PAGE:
A version of the article was published in The New Straits Times, Johor Streets, on 27 July 2012

Farm Stay

Hundreds of sheep happily heading out to
graze in the paddock!
Did you know that you can go to UK without a passport?  Yes, you can but only in Johor – more specifically, to the 100-acre UK Farm Agro Resort near Kluang.  But why is this UK in Johor?  I later discovered that U and K are the initials of Goh Un Keng, the man behind the goat and sheep farm that also offers farm tours.

Aware that it is a popular holiday destination, my friends and I made prior reservations for an overnight stay and farm tour.  A short drive from Ayer Hitam towards Kluang took us pass fruit and vegetable farms and Ayer Hitam Animal Husbandry Centre, the Government dairy farm, before reaching the entrance into UK Farm.  The guard stationed here gave a polite reminder for us to follow the signage for 6km along the laterite road to get to the resort reception.

The farm has huge reception hall and parking areas
The bumpy ride along the stony and pot-holed laterite road not only rattled our bones but the slow ride also allowed us to enjoy the panoramic view of greenery and paddocks that bordered the road.  The spacious parking area and wide lobby at the reception clearly caters to large groups and I saw staff members, equipped with electronic earphones and hailers, milling around to manage groups arriving or leaving for farm tours.  By this time, we had collected our keys and car pass and following the directions to the chalets, we passed through another security gate to enter the farm.

Basic but comfortable accommodation with en suite baths
Two blocks of long-houses, divided into individual chalets for twin, triple-share and families or small groups, provide clean and comfortable accommodation.  I particularly appreciate the common verandah that encouraged easy interaction among guests and we enjoyed sitting outside for chit-chat under the whirring fans.  Just behind the block, a paddock with adjacent toilet facilities was the site for campers to pitch their tents for a more adventurous stay.

The reception building houses a meeting room, dining area and a souvenir shop that stock among other things, farm produce like goat’s milk and passion fruit products. 

UK Farm goat's milk ice-cream in various flavours
Near the dining area, chillers are filled with fresh and precooked lamb meals that can be warmed in microwave ovens and savoured there.  Even with many groups, the resort appears to be quite efficiently organized with a schedule for the visitors’ meals and farm tours. 

Identified by wearing coloured stickers, our group was ushered through a turnstile to board a mini-bus which is essentially a modified lorry furnished with recycled coach seats.  A number of such bone-shaker buses are used in a hop-on-hop-off circuit to ferry groups to and from each visitor attraction like the goat’s pen, herb garden, ostrich yard, Jakun village and mushroom farm.  Farm guides accompany the groups on board and at each attraction to provide visitor information but not every guide was multi-lingual so I was glad for friends who could interpret what the guide was saying in another language!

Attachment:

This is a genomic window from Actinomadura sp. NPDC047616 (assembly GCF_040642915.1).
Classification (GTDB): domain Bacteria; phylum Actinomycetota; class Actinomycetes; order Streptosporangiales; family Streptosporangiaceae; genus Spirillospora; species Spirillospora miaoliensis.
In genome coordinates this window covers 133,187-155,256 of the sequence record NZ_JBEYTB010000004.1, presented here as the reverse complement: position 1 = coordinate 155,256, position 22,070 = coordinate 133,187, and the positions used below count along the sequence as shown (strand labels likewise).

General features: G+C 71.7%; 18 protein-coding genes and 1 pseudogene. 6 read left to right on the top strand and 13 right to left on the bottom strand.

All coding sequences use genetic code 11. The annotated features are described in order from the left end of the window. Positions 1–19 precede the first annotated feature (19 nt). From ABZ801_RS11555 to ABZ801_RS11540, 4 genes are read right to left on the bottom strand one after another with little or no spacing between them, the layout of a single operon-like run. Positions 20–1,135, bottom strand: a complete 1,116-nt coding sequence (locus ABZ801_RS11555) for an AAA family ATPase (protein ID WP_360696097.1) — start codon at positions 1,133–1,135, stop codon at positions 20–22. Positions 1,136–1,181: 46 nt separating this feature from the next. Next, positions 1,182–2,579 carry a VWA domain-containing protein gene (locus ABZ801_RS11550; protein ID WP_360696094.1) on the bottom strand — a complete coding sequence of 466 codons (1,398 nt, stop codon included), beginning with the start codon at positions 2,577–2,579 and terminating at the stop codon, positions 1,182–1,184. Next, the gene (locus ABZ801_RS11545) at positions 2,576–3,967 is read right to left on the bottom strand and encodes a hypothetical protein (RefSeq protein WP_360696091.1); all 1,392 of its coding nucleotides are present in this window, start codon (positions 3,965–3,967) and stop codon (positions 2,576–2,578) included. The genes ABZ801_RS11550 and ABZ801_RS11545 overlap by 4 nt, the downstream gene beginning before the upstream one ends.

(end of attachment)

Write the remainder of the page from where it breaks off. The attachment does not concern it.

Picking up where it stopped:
Boarding mini-bus for hop-on-hop-off tour
I learnt that there are some 4,000 sheep of various local and foreign species on the farm and in 2010 the farm was developed with different resort attractions and opened for farm tours.  This is a far cry from the 2-acre farm in Parit Yaani, where Goh first started breeding Jamnapari goats that were imported from Indonesia, for milk and meat and producing toiletries using goat’s milk in 2003.  After obtaining Hazard Analysis and Critical Control Point (HACCP) certification for goat’s milk production in 2006 and halal certification in 2008, he ventured into sheep breeding on this 100-acre farm under the Kluang Modern Agriculture Project.

After our guide took us into a barn where she introduced animal feed products, we were ushered outside to await the release of sheep into their grazing field.  All eyes were riveted to the sheep pen as we waited patiently along with other groups, for the gates to be opened.  Then it was sheer delight to suddenly see hundreds of sheep trotting down the path in a daily routine to the paddocks, quite oblivious to our cameras clicking away!

Visitors are encouraged to try out the
wooden footpath favoured by the sheep
In our visit into a sheep pen, we were encouraged to walk quite awkwardly, up a wooden plank footpath that was used by the sheep.  Visitors observed how lambs were trained to feed efficiently from a milk trough and another farm attraction let visitors bottle-feed lambs for a fee. 

There were many interesting attractions in the farm but one of the most memorable experiences must be the opportunity to cuddle cute little lambs!

For your own UK Farm experience, take a drive on the scenic route from Johor Baru or via the North-South Highway and exit at Ayer Hitam toll and head towards Kluang.  UK Farm Agro Resort is clearly signposted at KM 13, Jalan Batu Pahat.  Visit website: or Tel: 607 – 759 7555, Fax: 607 – 759 7991 for reservations.

Campers pitching their tents in the paddock

Lambs feeding from a milk trough
Visitors exploring models of typical homes in the Jakun Village
Visitors are welcome to cuddle the cute little lambs!

Visitors can also bottle feed the hungry lambs!
A version of this article was published in The New Straits Times, Johor Streets, on 25 July 2012

Familiar Family Home

Sawadee greeting as you enter
Tera-Thai Fine Dine restaurant
As recent as 10 July, I was at Tera-Thai Fine Dine Restaurant for lunch with friends in the Johor Baru International Women’s Association.  Then I received this message from a reader: